Many larger companies are looking for strategic acquisitions; acquiring smaller, but quickly growing businesses that present a tremendous potential for growth and profit when combined with a larger company’s array of assets. This is especially true these days with the rise of startups: quickly growing small business ventures, later on acquired by corporate giants for their promising value.
Most company sales run along predictable patterns of industry norms, but a strategic purchaser could pay a significant premium for a business like yours because they are looking at the value of your business as it fits with the plan for their company. Rather than forecast your future profits and estimate what that cash is worth today, a strategic buyer is calculating the economic benefit of combining your business with theirs, which can be informed by a business valuation.
So why would a larger company want to acquire a smaller venture like yours? Here, we break down the top five reasons they consider, so you can get ahead and prepare your business to become a prime acquisition:
Supply Chain Control
If you are a company supplying parts, materials, and even services to the bigger players, chances are, they could be looking at acquiring your business in the long run. Doing so allows larger businesses you supply to be less dependent on one of its suppliers, which is a key value driver in business valuations.
Being a profitable, albeit smaller business yourself, your company presents opportunities for a larger, potential purchasing company to increase their sales by virtue of acquisition. By acquiring your business, a purchaser can sell to your existing market which can greatly propel their sales as well. This also allows larger companies to increase their inventory or, essentially, the number of goods they can sell; when successful, they can reap the rewards of maximized profit.
Revamp Product Line
If your business sells modern and revolutionary, or even just potentially value-added products that a larger company can capitalize on or leverage for improved performance in the market, chances are, a business valuation is likely to inform you of just how profitable your business is as an acquisition.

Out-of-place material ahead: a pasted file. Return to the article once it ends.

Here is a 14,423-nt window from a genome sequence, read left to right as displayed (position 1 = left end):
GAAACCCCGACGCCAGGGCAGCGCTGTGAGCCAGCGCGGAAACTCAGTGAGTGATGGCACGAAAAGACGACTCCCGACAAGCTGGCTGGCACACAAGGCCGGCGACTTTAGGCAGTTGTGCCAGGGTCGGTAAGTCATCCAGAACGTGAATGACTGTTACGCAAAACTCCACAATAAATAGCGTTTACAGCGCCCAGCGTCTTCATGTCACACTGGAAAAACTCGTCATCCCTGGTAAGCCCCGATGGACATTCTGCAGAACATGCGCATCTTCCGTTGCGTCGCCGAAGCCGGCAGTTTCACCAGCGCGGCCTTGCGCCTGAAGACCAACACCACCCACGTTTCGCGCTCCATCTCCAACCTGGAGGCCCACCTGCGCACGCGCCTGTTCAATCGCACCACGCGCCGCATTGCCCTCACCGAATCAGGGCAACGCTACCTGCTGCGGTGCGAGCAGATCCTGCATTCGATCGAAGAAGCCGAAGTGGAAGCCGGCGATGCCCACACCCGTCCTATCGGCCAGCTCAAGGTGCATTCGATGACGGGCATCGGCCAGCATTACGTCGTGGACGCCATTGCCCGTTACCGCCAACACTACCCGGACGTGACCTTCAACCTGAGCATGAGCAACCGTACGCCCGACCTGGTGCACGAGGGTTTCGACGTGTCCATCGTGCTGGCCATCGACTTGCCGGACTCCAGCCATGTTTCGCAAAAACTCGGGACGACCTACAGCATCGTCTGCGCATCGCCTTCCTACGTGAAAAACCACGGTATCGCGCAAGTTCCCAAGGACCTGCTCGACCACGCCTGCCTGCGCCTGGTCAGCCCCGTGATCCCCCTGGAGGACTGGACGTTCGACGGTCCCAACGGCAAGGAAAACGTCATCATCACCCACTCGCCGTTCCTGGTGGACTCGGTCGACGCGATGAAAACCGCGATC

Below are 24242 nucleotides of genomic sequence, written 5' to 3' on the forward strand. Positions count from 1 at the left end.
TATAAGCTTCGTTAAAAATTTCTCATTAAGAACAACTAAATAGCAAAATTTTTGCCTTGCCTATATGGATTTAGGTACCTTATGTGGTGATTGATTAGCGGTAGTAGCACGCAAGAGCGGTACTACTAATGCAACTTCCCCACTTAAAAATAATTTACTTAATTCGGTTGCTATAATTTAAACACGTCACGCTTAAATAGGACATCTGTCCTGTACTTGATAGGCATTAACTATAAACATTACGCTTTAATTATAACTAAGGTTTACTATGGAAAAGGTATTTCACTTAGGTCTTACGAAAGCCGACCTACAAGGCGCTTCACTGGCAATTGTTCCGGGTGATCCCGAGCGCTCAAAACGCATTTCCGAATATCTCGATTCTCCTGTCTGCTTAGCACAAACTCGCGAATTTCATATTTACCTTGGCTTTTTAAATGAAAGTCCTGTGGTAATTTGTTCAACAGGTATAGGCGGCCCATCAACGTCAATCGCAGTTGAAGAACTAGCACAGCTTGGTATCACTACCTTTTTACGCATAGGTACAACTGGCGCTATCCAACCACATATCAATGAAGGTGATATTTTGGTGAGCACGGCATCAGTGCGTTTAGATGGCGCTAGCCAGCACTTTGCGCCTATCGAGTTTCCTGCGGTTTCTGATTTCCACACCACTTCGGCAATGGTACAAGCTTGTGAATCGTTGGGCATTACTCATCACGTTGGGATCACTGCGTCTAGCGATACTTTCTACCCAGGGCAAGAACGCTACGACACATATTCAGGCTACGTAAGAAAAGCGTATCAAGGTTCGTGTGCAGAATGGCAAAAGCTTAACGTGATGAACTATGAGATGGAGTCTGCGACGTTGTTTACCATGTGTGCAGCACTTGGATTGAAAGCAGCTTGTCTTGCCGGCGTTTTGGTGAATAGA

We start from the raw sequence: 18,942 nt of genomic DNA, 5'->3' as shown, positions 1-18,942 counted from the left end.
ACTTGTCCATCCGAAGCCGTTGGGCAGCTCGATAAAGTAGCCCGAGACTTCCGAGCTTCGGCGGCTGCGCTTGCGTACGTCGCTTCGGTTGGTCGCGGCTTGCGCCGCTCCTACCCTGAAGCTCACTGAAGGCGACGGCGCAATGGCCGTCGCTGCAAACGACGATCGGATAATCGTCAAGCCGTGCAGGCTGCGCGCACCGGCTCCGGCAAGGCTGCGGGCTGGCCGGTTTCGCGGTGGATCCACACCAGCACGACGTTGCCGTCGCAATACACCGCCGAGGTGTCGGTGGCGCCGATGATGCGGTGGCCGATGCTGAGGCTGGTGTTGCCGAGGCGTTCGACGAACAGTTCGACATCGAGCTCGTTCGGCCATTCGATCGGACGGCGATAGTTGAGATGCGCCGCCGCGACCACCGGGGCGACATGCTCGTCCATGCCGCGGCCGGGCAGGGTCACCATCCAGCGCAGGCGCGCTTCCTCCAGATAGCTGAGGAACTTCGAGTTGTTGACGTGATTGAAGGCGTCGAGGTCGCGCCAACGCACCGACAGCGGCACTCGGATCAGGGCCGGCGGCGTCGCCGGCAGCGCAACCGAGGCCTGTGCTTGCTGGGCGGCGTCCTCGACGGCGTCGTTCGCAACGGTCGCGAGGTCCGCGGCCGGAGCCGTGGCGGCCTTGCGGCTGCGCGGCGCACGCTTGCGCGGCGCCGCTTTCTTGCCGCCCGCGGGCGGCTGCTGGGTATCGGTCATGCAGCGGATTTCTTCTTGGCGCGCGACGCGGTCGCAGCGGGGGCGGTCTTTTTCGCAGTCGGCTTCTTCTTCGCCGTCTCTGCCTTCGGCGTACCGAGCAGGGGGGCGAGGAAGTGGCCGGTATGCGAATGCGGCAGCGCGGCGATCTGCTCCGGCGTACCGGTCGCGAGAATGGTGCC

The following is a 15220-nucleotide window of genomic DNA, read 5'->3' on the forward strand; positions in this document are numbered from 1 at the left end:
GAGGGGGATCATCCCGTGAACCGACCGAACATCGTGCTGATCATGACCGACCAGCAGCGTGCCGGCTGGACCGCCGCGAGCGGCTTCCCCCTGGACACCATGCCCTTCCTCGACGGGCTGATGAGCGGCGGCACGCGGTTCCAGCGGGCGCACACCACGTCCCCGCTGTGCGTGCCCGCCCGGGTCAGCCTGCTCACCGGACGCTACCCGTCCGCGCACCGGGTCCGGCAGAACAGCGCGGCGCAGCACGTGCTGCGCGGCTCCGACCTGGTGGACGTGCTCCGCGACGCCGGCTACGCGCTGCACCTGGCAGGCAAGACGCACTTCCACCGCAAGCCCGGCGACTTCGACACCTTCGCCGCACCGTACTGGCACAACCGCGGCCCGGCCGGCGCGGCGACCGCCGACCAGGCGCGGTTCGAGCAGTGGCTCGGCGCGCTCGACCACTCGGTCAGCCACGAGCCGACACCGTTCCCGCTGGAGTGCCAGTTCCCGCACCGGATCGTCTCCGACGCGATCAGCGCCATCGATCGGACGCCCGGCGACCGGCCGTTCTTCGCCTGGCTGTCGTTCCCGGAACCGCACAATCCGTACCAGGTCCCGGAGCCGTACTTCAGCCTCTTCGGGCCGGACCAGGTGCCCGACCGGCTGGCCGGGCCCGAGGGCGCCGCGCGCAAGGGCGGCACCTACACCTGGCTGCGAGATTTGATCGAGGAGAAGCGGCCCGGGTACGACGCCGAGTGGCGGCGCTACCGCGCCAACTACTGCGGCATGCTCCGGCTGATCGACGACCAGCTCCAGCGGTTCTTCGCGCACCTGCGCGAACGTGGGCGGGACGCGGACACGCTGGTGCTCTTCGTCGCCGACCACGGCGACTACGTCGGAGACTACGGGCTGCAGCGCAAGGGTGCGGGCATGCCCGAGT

For instance, if your product has features or capabilities that can be integrated into a larger system that fuels the operations of a purchaser’s products, such as enhanced functionality they can sell their customers on, selling your business to them can provide additional returns.
Tap into a New Market
By acquiring your business, a larger company can tap into the market you already stand out in, and gain access to an established customer base they can sell to. Consider this: a larger company with no presence in your local area is looking to expand into this untapped market, but the cost of building a presence from the ground up is not the most profitable option.
So what do they do? By looking into business valuations of existing, but smaller, businesses already established in the area, they can instead choose to purchase any of these these, based on which one has performed best over the years and show utmost potential for growth in the foreseeable future. This way, larger companies can gain a foothold of a growing market in your local area, and dominate it well before the trend picks up.
Work with the Best & Brightest
At the end of the day, no matter how outstanding your products and services are, it’s the people behind them that prove most valuable.
More than products and services, a key reason why your business would be a strategic acquisition is the sheer talent and creativity that would make constant innovation possible in the years to come. This is a factor of the skills and ideas that make your business – and are rooted in the people you employ. The more talented people your business employs, the higher its resulting valuation, as human resources are considered a key asset many companies would pay a premium for.